LIVE REVIEW: Infinity Broke, Day Ravies, Roadhouses @ Brighton Up Bar, Sydney (02/10/15)


Bathed in red light, Roadhouses created a similarly late-night, intoxicated vibe with a set that was equal parts slowcore and codeine country like like Lucinda Williams fronting Spain. Yvonne Moxham’s guitar shimmered via drawn out chords that hung in the air while she sang songs on the sadder side of romance. Less is more in Roadhouses and the rhythm section featuring Cec Condon (Mess Hall) were the perfect foil, filling in the spaces with deft and delicate touches where required.

Day Ravies upped the ante tenfold in terms of volume and energy, their expanded line-up now including Kate Wilson (The Holy Soul, The Laurels) and a second guitarist. With the juxtaposition of Sam Wilkinson’s snarling voice and the lighter melodic phrasings of Caroline de Dear and Lani Crooks they dove straight into a set that careened through US-style indie rock, twee C86 guitar pop and layered shoegaze textures. Musically they nailed it with their wonderful balance of primitive crush and detailed nuances but the vocal interplay was too disconnected and at times a distraction from the music.

Infinity Broke were lucky to have original drummer Jared Harrison back behind the kit for a gig that was right up there with the best shows they’ve played. Balance is the key to the band’s sound. All of the instruments sounded embedded in just the right place both in terms of the performance and the sound mix. Song-wise the set was a perfectly paced, from the concise and menacing rock of Only The Desert Grows and the staggered dynamics of Papa Was A Clown to the live centrepiece – Monsoon – stretched to what felt like 20 minutes with bassist Reuben Wills taking up residency in the audience while the the taut krautrock pulse and freeform guitar squalls stretched deep into the night. Gloriously inventive avant-rock at its finest.

Chris Familton

LIVE REVIEW: The War On Drugs @ OAF, Sydney (06/01/14)


With friend and musical co-conspirator Kurt Vile in town shortly and getting more attention one might expect Adam Granduciel and his band The War on Drugs to fly under the radar yet they went close to selling out the Oxford Art Factory and played a show that was hypnotic and faultless.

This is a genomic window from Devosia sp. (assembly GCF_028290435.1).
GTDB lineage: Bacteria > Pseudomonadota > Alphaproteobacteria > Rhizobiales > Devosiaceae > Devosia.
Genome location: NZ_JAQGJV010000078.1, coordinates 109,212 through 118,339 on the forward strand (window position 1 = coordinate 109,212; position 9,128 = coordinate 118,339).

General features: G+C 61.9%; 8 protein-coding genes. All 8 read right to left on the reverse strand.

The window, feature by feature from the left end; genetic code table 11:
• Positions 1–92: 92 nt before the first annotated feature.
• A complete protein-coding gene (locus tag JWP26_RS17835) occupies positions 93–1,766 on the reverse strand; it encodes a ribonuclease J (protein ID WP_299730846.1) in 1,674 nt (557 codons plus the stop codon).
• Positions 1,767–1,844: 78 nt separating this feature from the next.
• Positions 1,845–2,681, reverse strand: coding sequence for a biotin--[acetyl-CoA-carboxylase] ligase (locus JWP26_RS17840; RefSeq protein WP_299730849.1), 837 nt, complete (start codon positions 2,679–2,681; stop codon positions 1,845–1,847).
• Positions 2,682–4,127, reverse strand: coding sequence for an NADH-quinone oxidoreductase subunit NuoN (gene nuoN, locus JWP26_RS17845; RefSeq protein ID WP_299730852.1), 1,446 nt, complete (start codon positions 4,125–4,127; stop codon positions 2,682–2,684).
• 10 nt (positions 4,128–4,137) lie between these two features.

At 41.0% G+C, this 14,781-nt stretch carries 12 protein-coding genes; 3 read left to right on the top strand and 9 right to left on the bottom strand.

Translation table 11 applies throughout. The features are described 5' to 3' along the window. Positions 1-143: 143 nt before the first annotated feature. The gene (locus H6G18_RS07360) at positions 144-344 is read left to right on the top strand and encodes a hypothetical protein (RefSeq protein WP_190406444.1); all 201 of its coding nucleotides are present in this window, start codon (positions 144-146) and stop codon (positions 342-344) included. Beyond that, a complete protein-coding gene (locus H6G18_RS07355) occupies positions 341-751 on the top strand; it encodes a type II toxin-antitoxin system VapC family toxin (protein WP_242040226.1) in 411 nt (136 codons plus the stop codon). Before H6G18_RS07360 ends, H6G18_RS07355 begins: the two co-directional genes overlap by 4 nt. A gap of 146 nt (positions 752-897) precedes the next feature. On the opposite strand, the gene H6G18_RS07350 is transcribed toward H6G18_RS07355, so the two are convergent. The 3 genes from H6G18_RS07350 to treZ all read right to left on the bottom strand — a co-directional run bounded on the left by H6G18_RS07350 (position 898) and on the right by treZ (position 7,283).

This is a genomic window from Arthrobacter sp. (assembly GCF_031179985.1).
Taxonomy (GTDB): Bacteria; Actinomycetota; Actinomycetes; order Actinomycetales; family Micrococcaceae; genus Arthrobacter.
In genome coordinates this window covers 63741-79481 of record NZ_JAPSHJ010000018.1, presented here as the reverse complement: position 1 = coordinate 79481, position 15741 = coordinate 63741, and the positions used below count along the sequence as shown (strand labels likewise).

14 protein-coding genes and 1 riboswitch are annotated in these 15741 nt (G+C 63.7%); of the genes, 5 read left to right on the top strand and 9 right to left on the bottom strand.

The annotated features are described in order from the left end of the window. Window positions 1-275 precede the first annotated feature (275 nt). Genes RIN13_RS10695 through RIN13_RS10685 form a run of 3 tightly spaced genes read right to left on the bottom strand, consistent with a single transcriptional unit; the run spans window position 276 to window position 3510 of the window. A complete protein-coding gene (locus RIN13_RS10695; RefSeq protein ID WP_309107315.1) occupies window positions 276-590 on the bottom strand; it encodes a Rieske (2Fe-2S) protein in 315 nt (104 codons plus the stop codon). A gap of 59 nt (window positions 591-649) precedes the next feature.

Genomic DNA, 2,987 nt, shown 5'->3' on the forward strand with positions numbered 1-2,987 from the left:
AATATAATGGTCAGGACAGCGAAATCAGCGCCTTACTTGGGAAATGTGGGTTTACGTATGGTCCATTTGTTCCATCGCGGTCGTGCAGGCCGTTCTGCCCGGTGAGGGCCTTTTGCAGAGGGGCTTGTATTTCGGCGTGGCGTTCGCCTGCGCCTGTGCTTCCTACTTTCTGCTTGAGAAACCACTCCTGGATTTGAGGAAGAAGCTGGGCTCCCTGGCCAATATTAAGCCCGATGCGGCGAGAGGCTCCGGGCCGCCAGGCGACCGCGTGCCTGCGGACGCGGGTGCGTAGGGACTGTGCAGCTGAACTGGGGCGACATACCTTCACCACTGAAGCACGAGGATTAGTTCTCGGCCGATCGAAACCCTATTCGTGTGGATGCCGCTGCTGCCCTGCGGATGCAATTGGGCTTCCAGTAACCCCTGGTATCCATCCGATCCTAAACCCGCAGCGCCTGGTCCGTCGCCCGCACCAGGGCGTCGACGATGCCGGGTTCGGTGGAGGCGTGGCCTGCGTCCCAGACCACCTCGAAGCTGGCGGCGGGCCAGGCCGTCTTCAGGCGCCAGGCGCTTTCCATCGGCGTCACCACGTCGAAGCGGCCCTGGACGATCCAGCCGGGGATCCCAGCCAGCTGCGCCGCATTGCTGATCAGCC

Locals Day Ravies opened the evening with a set that was tentative and underwhelming initially but the quartet gathered steam, found their feet and weighted the back half of their set with their best songs. There was the nagging sense of an unresolved tug of war between the indie-lite guitar pop with docile vocals and the heavier psych/shoegaze direction, primarily led by the guitar of Sam Wilkinson. Day Ravies are still a band growing into their sound based on this performance.

As they took the stage, the immediate impact of The War On Drugs was the quality of the sound mix. Everything was in the pocket with an interesting and slightly processed drum sound, full and deep bass with guitar nestled in-between and the vocals clear and up front. The band played a diverse set that encompassed their various albums and EPs. Highlights included the infectious Baby Missiles and a blissed-out Brothers but really there were no weak points in the hour-long set. Granduciel was genuinely endearing in his banter with the audience which made the gig feel like a gathering of band and like-minded music fans. One generous punter even gave him a copy of The Triffids’ Calenture on vinyl.

The War On Drugs often get labelled as drone and psych but tonight they were a rock band that reveled in traditional musical elements such as the way Granduciel bends and shapes his words in a Dylan-esque fashion, the expansive moodiness of U2 circa The Unforgettable Fire and the bluesy harmonica moments. As a band they sounded effortless yet sonically bold and muscular, like a plane cruising at 30,000 feet. An early highlight for 2014.

Chris Familton

 this review was first published in The Music

NEWS: The ‘At First Sight’ record fair and festival is fast approaching….


On Saturday July 20th Carriageworks in Sydney will host At First Sight which is being billed as a ‘vinyl romance’ style festival with 11 bands and more than 10 DJs soundtracking the day while you peruse the record bins of record stores, labels and private sellers. This is a killer line-upof bands that you are unlikely to see all on the same festival stage. Great music, great concept – embrace it.


HTRK, along with Twerps, The Laurels, Beaches, Super Wild Horses, Straight Arrows, Songs, Holy Balm, Day Ravies, Client Liaison, and Shining Bird


Yo Grito, Jimmy Sing, Count Doyle, Noise In My Head, Marcus King, Smokie La Beef, Basslines, Nic Warnock, Flash Back, Beat Club.


DATES:                                 SATURDAY 20 JULY, 2013

TICKETS:                              $35

TIMES:                                 RECORD FAIR 10AM- 6PM, FREE


WHERE:                               CARRIAGEWORKS, 245 WILSON ST, REDFERN


NEWS: New musical delights from the Popfrenzy label


Sydney independent label Popfrenzy have announced a trifecta of exciting releases in the last week. Songs have a video for their new song Alone When I’m With You from the forthcoming (early 2013) album Malabar. The song can be purchased HERE for a measly 99c.


Next up is the first single on the label from Sydney band Day Ravies. Double Act follows up their excellent self-released EP from earlier this year and is available as a free download from their Bandcamp page.


Thirdly the brilliantly named Camperdown & Out have been announced as another Popfrenzy signing and they too will have a full length album out early in 2013. The band features Nathan Roche (Marf Loth), Alex Kiers (Raw Prawn), David Akerman (Dead Farmers) and Chris Shortt (Royal Headache). Down & Out is also available from Bandcamp.